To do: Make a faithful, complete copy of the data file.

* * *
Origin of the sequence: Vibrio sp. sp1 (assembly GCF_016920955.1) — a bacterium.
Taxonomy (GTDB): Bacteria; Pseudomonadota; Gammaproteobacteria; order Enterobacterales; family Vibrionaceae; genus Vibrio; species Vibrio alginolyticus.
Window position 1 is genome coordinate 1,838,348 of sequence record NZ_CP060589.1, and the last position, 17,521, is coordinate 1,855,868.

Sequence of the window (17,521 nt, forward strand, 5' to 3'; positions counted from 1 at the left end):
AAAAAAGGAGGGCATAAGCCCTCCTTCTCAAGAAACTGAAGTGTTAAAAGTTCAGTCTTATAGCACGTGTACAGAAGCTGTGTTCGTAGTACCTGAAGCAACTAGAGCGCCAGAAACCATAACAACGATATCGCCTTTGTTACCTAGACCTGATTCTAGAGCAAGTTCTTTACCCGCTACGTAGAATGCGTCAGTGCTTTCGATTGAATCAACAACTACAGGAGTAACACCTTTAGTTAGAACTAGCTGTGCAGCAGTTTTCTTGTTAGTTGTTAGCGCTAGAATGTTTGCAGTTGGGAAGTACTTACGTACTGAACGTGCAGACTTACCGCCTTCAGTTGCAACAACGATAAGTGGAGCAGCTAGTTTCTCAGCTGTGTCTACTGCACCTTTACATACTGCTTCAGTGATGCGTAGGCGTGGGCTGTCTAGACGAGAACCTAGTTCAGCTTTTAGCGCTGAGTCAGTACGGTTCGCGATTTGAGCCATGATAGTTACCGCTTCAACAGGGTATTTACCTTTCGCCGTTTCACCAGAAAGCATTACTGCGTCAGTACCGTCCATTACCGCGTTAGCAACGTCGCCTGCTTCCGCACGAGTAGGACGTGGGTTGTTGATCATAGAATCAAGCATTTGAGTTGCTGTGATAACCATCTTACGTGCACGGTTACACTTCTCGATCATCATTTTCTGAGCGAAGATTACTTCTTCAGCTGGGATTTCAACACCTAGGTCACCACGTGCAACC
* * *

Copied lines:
Origin of the sequence: Vibrio sp. sp1 (assembly GCF_016920955.1) — a bacterium.
Taxonomy (GTDB): Bacteria; Pseudomonadota; Gammaproteobacteria; order Enterobacterales; family Vibrionaceae; genus Vibrio; species Vibrio alginolyticus.
Window position 1 is genome coordinate 1,838,348 of sequence record NZ_CP060589.1, and the last position, 17,521, is coordinate 1,855,868.

Sequence of the window (17,521 nt, forward strand, 5' to 3'; positions counted from 1 at the left end):
AAAAAAGGAGGGCATAAGCCCTCCTTCTCAAGAAACTGAAGTGTTAAAAGTTCAGTCTTATAGCACGTGTACAGAAGCTGTGTTCGTAGTACCTGAAGCAACTAGAGCGCCAGAAACCATAACAACGATATCGCCTTTGTTACCTAGACCTGATTCTAGAGCAAGTTCTTTACCCGCTACGTAGAATGCGTCAGTGCTTTCGATTGAATCAACAACTACAGGAGTAACACCTTTAGTTAGAACTAGCTGTGCAGCAGTTTTCTTGTTAGTTGTTAGCGCTAGAATGTTTGCAGTTGGGAAGTACTTACGTACTGAACGTGCAGACTTACCGCCTTCAGTTGCAACAACGATAAGTGGAGCAGCTAGTTTCTCAGCTGTGTCTACTGCACCTTTACATACTGCTTCAGTGATGCGTAGGCGTGGGCTGTCTAGACGAGAACCTAGTTCAGCTTTTAGCGCTGAGTCAGTACGGTTCGCGATTTGAGCCATGATAGTTACCGCTTCAACAGGGTATTTACCTTTCGCCGTTTCACCAGAAAGCATTACTGCGTCAGTACCGTCCATTACCGCGTTAGCAACGTCGCCTGCTTCCGCACGAGTAGGACGTGGGTTGTTGATCATAGAATCAAGCATTTGAGTTGCTGTGATAACCATCTTACGTGCACGGTTACACTTCTCGATCATCATTTTCTGAGCGAAGATTACTTCTTCAGCTGGGATTTCAACACCTAGGTCACCACGTGCAACC